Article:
June 30, 2004
More Brightly Lit Visions From Contemporary Photographers
For today, a little more perusing of the work of contemporary photographers whose commercial and fine art work overlap considerably, in look and sensibility, with at least a couple having the distinct, strobe-lit look discussed in yesterday's post:
* Brent Stirton is a photojournalist with an extensive portfolio of projects on his website -- over half thoughtfully and directly address dire and depressing situations around Africa and the Third World, such as the amputees of Sierra Leone, HIV in Africa, and the sexual exploitation of African women. There are also other interesting, if occasionally curious projects from Stirton such as a Hell's Angel funeral, Sweden's US car obsession and Coney Island Portraits (the latter which I enjoyed considerably, maybe as a slight relief from the weighty and important topics addressed in most of Stirton's photoessays).
Stirton likes to get close to his subjects and seems very fond of saturated color and in many situations, some strobe light, which gives his subjects an odd, almost incongruously glamorous and contemporary look --- aesthetically it's striking and at its best, it's attention getting in a positive way as it doesn't reduce the photographic subjects to victims rendered flatly and depressingly (which subtly reinforces the typical defeatist pessimism around topics like AIDs in Africa). It's weirdly fascinating, for example, to see Bangladeshis rendered with such hyper-vivid color and stylized light, while avoiding National Geographic type cliches -- Stirton makes the most marginal of people matter in his photography as a result.
This type of approach can gets wearisome from an aesthetic perspective when viewed across the substantial amount of photographs on Stirton's site, and the subjects are naturally serious and can't be skimmed over lightly, so it's best to take the projects a few at a time. Moving and highly accomplished work, though.
Brent Stirton image
* Greg Miller is a New York based editorial photographer whose slick commercial work doesn't seem all that different in look at first blush from the personal portfolios on his website. On the surface, much of his work is well lit and presented in a contemporary way that (as I noted in yesterday's post) satisfies clients by looking happy, hip, ironic and affecting in ways that can move people, but also sell products and lifestyles effectively.
The durability of such attractive work and its depth in the service of more probing personal work is subject to debate, and many commercial photographers have a tough time getting the mix right -- and clearly one's mileage will vary depending on the sympathy with the subject matter and the execution of the photographer.
That last sentence makes it sound like I have issues with Miller's work, but actually, I think he's one of the few that gets it right, or at least walks the line in a particularly interesting way. The interesting thing about Miller is that his work, most notably his Italy portfolio (which is the subject of a small exhibition at the Redux Gallery in New York), seems a bit more thoughtful, more deliberate, even a little staged. As best as I can tell, he's using a large format camera, which would support the point about staging (since it would be difficult getting such sharpness and spontaneity using large format). There's an amazing clarity to the images and the light that's set up is even more pretty than in most pictures of this sort -- no clumsy, hard edged shadows or garish lighting to underline emotions and moods in the scenes.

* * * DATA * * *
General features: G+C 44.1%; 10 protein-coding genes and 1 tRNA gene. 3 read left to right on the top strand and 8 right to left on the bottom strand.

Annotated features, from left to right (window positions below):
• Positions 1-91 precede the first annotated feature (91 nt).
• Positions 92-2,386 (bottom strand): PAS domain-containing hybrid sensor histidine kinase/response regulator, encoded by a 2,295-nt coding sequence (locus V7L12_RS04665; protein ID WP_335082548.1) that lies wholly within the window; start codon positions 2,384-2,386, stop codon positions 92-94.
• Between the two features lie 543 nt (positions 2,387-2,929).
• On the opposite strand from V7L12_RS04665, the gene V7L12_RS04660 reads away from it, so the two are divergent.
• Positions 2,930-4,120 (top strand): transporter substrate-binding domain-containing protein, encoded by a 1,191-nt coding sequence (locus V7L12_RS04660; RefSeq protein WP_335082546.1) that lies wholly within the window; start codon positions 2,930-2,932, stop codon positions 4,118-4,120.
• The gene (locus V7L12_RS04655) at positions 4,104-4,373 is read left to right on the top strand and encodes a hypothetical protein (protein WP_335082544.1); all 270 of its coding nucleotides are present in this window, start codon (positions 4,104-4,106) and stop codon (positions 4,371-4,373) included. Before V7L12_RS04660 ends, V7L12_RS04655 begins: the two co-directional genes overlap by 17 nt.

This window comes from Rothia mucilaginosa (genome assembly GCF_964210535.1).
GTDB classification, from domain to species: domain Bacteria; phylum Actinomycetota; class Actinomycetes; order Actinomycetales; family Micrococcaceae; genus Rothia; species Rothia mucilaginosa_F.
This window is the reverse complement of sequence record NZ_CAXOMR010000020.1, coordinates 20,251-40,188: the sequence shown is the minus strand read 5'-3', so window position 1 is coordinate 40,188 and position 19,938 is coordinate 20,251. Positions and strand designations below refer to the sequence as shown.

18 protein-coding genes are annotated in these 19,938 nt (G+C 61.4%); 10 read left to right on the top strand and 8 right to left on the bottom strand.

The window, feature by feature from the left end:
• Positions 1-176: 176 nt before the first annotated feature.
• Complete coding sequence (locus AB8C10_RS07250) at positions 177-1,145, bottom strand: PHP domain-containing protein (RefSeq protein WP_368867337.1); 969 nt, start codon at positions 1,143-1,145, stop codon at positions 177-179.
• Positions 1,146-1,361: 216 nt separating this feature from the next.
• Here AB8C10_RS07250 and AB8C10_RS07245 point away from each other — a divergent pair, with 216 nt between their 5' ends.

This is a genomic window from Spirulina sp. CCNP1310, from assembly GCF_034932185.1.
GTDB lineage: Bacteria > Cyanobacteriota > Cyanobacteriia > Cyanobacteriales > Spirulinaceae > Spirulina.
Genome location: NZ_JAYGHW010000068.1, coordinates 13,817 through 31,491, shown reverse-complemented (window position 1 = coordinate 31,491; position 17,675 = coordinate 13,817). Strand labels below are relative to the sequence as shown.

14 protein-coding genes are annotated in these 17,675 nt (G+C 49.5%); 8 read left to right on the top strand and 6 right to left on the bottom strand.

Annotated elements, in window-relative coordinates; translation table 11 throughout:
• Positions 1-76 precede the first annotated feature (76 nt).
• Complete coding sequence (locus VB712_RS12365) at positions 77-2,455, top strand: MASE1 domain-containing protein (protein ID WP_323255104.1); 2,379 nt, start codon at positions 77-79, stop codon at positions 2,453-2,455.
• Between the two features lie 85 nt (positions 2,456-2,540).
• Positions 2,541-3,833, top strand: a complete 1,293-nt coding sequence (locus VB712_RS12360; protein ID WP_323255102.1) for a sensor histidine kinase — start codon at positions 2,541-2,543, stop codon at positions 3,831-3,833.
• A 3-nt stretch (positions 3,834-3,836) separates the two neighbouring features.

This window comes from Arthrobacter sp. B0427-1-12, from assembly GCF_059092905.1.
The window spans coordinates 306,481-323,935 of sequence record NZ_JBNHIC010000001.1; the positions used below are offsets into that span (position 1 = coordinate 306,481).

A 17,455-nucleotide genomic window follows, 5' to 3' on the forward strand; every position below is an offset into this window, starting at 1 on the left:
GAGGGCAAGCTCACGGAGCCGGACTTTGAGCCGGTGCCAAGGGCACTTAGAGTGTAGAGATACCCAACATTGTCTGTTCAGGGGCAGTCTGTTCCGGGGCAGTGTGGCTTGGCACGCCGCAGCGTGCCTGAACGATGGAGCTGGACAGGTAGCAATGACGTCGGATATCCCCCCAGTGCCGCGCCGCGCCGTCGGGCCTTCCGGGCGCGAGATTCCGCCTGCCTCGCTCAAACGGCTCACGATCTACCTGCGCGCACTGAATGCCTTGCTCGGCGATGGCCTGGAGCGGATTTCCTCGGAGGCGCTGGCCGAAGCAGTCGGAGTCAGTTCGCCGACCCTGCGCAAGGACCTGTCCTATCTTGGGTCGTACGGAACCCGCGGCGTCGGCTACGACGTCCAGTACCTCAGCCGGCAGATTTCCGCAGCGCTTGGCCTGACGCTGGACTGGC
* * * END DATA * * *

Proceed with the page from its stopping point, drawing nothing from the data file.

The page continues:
The best of this portfolio looks like a hybrid of Tina Barney's staged work of upper class lives and Jock Sturges' beautiful young people on the beach, even though in some of the images, the prettiness seems ornamental rather than artful, so it's hard to escape a glossier (and less satisfying) fashion vibe. A lot of it is truly gorgeous to look at, even in small web sized images, though I'd love to see a little more background text behind some of the images and what Miller was hoping to achieve. (If the color work isn't your thing, there's an equally impressive "Gotham Shot" portfolio featuring vivid black and white scenes from around New York)
"Via Cassia" Greg Miller image
* Finally, Erika Larsen is a contemporary photographer who does her share of commercial work, but takes a slightly artier approach to her personal work, presenting her work as diptychs and employing a very particular type of ambient light...it's the light of cloudy days outdoors, and of light filtered through windows and door openings indoors...even when the light is strong enough to light the entire frame and the subject, it seems to whisper. There is plainness, weirdness, and even a little bit of ugliness in the many cryptic images, but with the portfolios "Bittersweet" and "In and Out", there's also a restless, washed out mood that speaks to an interesting and distinct sense of observation. It's a reasonable antidote for those who find the strobe lit visions of contemporary commercial photographers a little too bright and cheery.
Erika Larsen diptych, from "In and Out"
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